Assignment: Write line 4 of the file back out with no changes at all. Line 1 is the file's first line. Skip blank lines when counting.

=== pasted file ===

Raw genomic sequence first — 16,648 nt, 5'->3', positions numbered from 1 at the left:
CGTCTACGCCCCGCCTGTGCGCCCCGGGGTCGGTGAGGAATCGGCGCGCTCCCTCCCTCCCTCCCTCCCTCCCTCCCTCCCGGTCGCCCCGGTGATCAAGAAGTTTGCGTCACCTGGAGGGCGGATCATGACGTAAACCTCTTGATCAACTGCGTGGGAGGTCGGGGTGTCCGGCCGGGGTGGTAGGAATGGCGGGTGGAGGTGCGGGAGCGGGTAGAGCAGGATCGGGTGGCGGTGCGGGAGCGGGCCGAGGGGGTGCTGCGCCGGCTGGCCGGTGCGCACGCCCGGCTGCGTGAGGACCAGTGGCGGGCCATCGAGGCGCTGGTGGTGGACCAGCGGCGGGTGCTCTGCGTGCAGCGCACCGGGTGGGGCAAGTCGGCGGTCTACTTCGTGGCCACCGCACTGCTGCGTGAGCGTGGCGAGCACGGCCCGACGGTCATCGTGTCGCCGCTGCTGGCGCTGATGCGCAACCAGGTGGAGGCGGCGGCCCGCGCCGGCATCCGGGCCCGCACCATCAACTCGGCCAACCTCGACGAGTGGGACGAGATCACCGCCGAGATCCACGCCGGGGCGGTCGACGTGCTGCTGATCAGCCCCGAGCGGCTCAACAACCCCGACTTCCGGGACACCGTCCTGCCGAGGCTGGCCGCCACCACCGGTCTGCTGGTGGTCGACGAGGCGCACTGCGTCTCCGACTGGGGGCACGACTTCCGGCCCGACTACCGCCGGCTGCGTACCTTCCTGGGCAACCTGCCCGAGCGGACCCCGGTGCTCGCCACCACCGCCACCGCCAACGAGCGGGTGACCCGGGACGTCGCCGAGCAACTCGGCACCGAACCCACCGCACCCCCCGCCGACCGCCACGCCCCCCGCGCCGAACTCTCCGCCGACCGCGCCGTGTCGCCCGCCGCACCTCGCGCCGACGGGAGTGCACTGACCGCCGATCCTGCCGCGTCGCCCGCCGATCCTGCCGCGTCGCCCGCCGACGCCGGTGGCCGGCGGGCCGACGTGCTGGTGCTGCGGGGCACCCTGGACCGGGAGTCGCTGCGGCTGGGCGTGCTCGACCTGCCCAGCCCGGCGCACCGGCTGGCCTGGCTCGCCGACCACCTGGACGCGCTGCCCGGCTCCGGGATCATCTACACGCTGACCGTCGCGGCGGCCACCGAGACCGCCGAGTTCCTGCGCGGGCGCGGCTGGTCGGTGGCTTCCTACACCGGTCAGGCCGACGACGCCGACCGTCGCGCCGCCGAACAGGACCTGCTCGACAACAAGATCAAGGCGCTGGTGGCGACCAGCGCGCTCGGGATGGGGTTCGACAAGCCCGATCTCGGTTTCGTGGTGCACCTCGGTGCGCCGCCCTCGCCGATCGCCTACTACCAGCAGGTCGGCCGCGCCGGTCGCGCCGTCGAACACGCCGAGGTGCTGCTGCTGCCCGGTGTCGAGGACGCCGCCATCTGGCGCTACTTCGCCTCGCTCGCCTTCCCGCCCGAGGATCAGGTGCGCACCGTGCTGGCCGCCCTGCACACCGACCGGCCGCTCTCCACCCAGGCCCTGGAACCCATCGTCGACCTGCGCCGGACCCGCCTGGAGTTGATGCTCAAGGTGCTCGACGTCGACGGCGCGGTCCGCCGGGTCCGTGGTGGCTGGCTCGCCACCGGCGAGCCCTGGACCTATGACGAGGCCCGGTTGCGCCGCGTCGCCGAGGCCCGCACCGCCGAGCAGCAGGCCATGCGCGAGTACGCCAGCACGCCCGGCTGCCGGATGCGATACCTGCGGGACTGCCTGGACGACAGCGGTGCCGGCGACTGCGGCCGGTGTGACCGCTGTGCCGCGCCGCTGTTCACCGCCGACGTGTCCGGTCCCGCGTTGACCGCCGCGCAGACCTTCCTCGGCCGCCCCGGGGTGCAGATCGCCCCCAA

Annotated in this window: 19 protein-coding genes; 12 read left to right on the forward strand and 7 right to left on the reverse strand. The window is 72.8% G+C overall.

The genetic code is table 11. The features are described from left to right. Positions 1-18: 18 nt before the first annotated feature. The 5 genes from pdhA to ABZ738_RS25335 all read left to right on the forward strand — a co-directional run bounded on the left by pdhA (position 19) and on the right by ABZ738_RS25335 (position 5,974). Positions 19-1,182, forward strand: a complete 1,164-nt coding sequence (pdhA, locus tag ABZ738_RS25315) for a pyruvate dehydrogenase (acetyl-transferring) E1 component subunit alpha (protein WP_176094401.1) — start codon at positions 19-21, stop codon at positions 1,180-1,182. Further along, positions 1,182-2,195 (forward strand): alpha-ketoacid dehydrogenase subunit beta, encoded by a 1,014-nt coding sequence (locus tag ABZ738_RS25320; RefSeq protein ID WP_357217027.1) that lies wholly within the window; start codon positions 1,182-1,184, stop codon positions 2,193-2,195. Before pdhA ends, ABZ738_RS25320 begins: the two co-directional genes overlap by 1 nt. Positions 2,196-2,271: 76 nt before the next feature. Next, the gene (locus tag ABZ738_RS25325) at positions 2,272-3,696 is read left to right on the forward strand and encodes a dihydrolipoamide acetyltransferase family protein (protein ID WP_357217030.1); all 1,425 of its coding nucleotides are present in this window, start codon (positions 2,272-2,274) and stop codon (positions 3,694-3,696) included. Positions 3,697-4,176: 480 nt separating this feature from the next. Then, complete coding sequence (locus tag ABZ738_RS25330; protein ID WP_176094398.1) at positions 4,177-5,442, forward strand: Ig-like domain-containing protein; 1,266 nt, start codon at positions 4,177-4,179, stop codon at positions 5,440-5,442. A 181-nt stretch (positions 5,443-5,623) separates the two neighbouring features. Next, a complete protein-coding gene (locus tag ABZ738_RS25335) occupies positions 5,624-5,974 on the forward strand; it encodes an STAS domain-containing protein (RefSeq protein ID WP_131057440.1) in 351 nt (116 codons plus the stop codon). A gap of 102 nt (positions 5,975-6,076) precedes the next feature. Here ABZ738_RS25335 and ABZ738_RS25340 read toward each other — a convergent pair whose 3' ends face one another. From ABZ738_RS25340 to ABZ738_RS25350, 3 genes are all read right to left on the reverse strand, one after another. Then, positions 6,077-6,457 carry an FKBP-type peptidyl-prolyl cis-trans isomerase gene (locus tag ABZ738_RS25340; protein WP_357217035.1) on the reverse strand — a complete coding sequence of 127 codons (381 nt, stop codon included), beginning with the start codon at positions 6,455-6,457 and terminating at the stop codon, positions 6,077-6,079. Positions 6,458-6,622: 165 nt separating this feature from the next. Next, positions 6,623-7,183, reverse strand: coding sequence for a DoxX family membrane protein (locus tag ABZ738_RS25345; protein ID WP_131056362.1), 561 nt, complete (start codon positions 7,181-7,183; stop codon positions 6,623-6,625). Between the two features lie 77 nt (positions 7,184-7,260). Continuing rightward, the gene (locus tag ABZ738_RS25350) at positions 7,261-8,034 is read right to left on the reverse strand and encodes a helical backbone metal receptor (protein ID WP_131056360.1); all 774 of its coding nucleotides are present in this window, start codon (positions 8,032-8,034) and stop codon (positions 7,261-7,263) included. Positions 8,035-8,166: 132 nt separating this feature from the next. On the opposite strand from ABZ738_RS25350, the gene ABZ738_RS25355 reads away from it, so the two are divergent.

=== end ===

The genetic code is table 11. The features are described from left to right. Positions 1-18: 18 nt before the first annotated feature. The 5 genes from pdhA to ABZ738_RS25335 all read left to right on the forward strand — a co-directional run bounded on the left by pdhA (position 19) and on the right by ABZ738_RS25335 (position 5,974). Positions 19-1,182, forward strand: a complete 1,164-nt coding sequence (pdhA, locus tag ABZ738_RS25315) for a pyruvate dehydrogenase (acetyl-transferring) E1 component subunit alpha (protein WP_176094401.1) — start codon at positions 19-21, stop codon at positions 1,180-1,182. Further along, positions 1,182-2,195 (forward strand): alpha-ketoacid dehydrogenase subunit beta, encoded by a 1,014-nt coding sequence (locus tag ABZ738_RS25320; RefSeq protein ID WP_357217027.1) that lies wholly within the window; start codon positions 1,182-1,184, stop codon positions 2,193-2,195. Before pdhA ends, ABZ738_RS25320 begins: the two co-directional genes overlap by 1 nt. Positions 2,196-2,271: 76 nt before the next feature. Next, the gene (locus tag ABZ738_RS25325) at positions 2,272-3,696 is read left to right on the forward strand and encodes a dihydrolipoamide acetyltransferase family protein (protein ID WP_357217030.1); all 1,425 of its coding nucleotides are present in this window, start codon (positions 2,272-2,274) and stop codon (positions 3,694-3,696) included. Positions 3,697-4,176: 480 nt separating this feature from the next. Then, complete coding sequence (locus tag ABZ738_RS25330; protein ID WP_176094398.1) at positions 4,177-5,442, forward strand: Ig-like domain-containing protein; 1,266 nt, start codon at positions 4,177-4,179, stop codon at positions 5,440-5,442. A 181-nt stretch (positions 5,443-5,623) separates the two neighbouring features. Next, a complete protein-coding gene (locus tag ABZ738_RS25335) occupies positions 5,624-5,974 on the forward strand; it encodes an STAS domain-containing protein (RefSeq protein ID WP_131057440.1) in 351 nt (116 codons plus the stop codon). A gap of 102 nt (positions 5,975-6,076) precedes the next feature. Here ABZ738_RS25335 and ABZ738_RS25340 read toward each other — a convergent pair whose 3' ends face one another. From ABZ738_RS25340 to ABZ738_RS25350, 3 genes are all read right to left on the reverse strand, one after another. Then, positions 6,077-6,457 carry an FKBP-type peptidyl-prolyl cis-trans isomerase gene (locus tag ABZ738_RS25340; protein WP_357217035.1) on the reverse strand — a complete coding sequence of 127 codons (381 nt, stop codon included), beginning with the start codon at positions 6,455-6,457 and terminating at the stop codon, positions 6,077-6,079. Positions 6,458-6,622: 165 nt separating this feature from the next. Next, positions 6,623-7,183, reverse strand: coding sequence for a DoxX family membrane protein (locus tag ABZ738_RS25345; protein ID WP_131056362.1), 561 nt, complete (start codon positions 7,181-7,183; stop codon positions 6,623-6,625). Between the two features lie 77 nt (positions 7,184-7,260). Continuing rightward, the gene (locus tag ABZ738_RS25350) at positions 7,261-8,034 is read right to left on the reverse strand and encodes a helical backbone metal receptor (protein ID WP_131056360.1); all 774 of its coding nucleotides are present in this window, start codon (positions 8,032-8,034) and stop codon (positions 7,261-7,263) included. Positions 8,035-8,166: 132 nt separating this feature from the next. On the opposite strand from ABZ738_RS25350, the gene ABZ738_RS25355 reads away from it, so the two are divergent.